Reno offers solutions Her message: Attorney General Janet Reno, speaking to the American Bar Association convention, says lawyers should promote solutions to disputes, not just lawsuits.

February 06, 1996|By Mark Hyman | Mark Hyman,SUN STAFF

U.S. Attorney General Janet Reno yesterday called on the nation's lawyers to help simplify the legal system and to spend more time trying to solve their clients' problems short of filing lawsuits.

"I think of lawyers as protectors, as swords and shields," Ms. Reno said in Baltimore. "No matter what we do in the practice of law, we must never forget how important it is to stand up for the Constitution.

"But there is the critical role of the lawyer in the community as problem solver. We must have the courage to stop short of litigation and use more low-key methods to stop disputes."

Ms. Reno, speaking at the American Bar Association convention, urged lawyers to "embrace our role as peacemakers."

"We should seek solutions to problems, not just resolutions of legal issues," the attorney general said.

Ms. Reno's remarks focused on a number of ways lawyers can better serve clients. She said lawyers should strive to support laws that are clear and easily understood.

"I have asked the ABA and lawyers across America to join me in making the words we use and the laws we pass as simple as

possible," said the attorney general, who was appointed by President Clinton in 1993.

Ms. Reno also encouraged the lawyers, including those working for her in the Justice Department, to accept more volunteer work.

"I have encouraged all department employees to volunteer in schools, community associations and local bar activities," she said. "Being peacemakers and problem solvers means we as lawyers must get out of our offices and into the communities."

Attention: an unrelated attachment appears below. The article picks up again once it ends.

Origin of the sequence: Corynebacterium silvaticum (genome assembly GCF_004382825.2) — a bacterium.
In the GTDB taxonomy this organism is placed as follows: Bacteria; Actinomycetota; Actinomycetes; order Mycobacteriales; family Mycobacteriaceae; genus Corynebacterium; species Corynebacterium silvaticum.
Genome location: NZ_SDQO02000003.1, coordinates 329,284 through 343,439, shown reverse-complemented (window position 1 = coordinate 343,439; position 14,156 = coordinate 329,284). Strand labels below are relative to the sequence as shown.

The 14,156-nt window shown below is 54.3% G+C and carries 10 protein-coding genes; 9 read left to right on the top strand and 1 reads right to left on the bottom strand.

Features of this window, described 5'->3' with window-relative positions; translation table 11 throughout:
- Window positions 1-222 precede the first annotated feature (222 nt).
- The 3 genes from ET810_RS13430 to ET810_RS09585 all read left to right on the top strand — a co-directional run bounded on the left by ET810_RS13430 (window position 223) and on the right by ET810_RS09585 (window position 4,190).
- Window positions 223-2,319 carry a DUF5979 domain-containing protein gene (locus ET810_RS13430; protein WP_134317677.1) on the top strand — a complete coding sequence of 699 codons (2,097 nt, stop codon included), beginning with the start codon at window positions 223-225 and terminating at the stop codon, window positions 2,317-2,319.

In her most pointed comments, Ms. Reno urged lawyers to counsel their clients about all of their options before they file lawsuits.

Lawyers at the Justice Department, she said, are instructed to try to resolve disputes through a number of types of mediation.

But throughout the legal system, she said, too few clients are told of those options, known as "alternative dispute resolution," and those who are don't always understand.

"If you ask the average American person what ADR is, they might think it is a form of cash register. They won't know what you're talking about," Ms. Reno said. "We can't talk in names and letters without meaning what we really say."

Ms. Reno's appearance was one of the final major events of the convention, which ends today.

In one of the week's important developments, the ABA nominating committee Sunday narrowly chose Philadelphia lawyer Jerome J. Shestack as its president-elect.

Mr. Shestack, 70, defeated Charles M. Thompson of Pierre, S.D., in a 31-30 vote. Mr. Shestack, who will become president in August 1997, said his priority would be to improve the public image of lawyers.

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